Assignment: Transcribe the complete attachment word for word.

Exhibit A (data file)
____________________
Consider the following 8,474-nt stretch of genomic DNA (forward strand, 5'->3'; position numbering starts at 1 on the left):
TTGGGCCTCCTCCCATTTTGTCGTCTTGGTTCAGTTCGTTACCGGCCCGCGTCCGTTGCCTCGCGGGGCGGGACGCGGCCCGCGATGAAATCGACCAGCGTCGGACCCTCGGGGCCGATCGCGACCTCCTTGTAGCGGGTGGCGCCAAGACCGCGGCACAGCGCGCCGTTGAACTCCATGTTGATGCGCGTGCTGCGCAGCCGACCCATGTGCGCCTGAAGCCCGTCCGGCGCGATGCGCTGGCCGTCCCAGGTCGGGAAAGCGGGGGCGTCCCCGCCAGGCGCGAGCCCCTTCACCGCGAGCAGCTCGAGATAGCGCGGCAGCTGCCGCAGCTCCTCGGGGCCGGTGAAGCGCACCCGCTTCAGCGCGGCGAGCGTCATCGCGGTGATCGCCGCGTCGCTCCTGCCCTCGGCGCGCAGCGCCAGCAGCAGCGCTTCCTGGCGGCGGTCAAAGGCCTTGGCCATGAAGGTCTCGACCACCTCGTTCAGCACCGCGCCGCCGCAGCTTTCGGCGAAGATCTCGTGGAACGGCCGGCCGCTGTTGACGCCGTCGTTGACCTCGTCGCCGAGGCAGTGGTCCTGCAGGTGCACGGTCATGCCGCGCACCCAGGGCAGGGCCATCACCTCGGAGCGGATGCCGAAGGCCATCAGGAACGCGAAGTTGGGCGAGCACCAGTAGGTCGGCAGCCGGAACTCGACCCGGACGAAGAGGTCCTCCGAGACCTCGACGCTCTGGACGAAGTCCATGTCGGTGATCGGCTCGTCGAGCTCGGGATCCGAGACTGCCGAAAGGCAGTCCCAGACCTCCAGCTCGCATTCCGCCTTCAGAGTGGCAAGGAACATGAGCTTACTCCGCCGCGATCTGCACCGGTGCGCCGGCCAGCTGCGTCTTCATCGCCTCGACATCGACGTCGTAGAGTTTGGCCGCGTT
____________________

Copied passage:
Consider the following 8,474-nt stretch of genomic DNA (forward strand, 5'->3'; position numbering starts at 1 on the left):
TTGGGCCTCCTCCCATTTTGTCGTCTTGGTTCAGTTCGTTACCGGCCCGCGTCCGTTGCCTCGCGGGGCGGGACGCGGCCCGCGATGAAATCGACCAGCGTCGGACCCTCGGGGCCGATCGCGACCTCCTTGTAGCGGGTGGCGCCAAGACCGCGGCACAGCGCGCCGTTGAACTCCATGTTGATGCGCGTGCTGCGCAGCCGACCCATGTGCGCCTGAAGCCCGTCCGGCGCGATGCGCTGGCCGTCCCAGGTCGGGAAAGCGGGGGCGTCCCCGCCAGGCGCGAGCCCCTTCACCGCGAGCAGCTCGAGATAGCGCGGCAGCTGCCGCAGCTCCTCGGGGCCGGTGAAGCGCACCCGCTTCAGCGCGGCGAGCGTCATCGCGGTGATCGCCGCGTCGCTCCTGCCCTCGGCGCGCAGCGCCAGCAGCAGCGCTTCCTGGCGGCGGTCAAAGGCCTTGGCCATGAAGGTCTCGACCACCTCGTTCAGCACCGCGCCGCCGCAGCTTTCGGCGAAGATCTCGTGGAACGGCCGGCCGCTGTTGACGCCGTCGTTGACCTCGTCGCCGAGGCAGTGGTCCTGCAGGTGCACGGTCATGCCGCGCACCCAGGGCAGGGCCATCACCTCGGAGCGGATGCCGAAGGCCATCAGGAACGCGAAGTTGGGCGAGCACCAGTAGGTCGGCAGCCGGAACTCGACCCGGACGAAGAGGTCCTCCGAGACCTCGACGCTCTGGACGAAGTCCATGTCGGTGATCGGCTCGTCGAGCTCGGGATCCGAGACTGCCGAAAGGCAGTCCCAGACCTCCAGCTCGCATTCCGCCTTCAGAGTGGCAAGGAACATGAGCTTACTCCGCCGCGATCTGCACCGGTGCGCCGGCCAGCTGCGTCTTCATCGCCTCGACATCGACGTCGTAGAGTTTGGCCGCGTT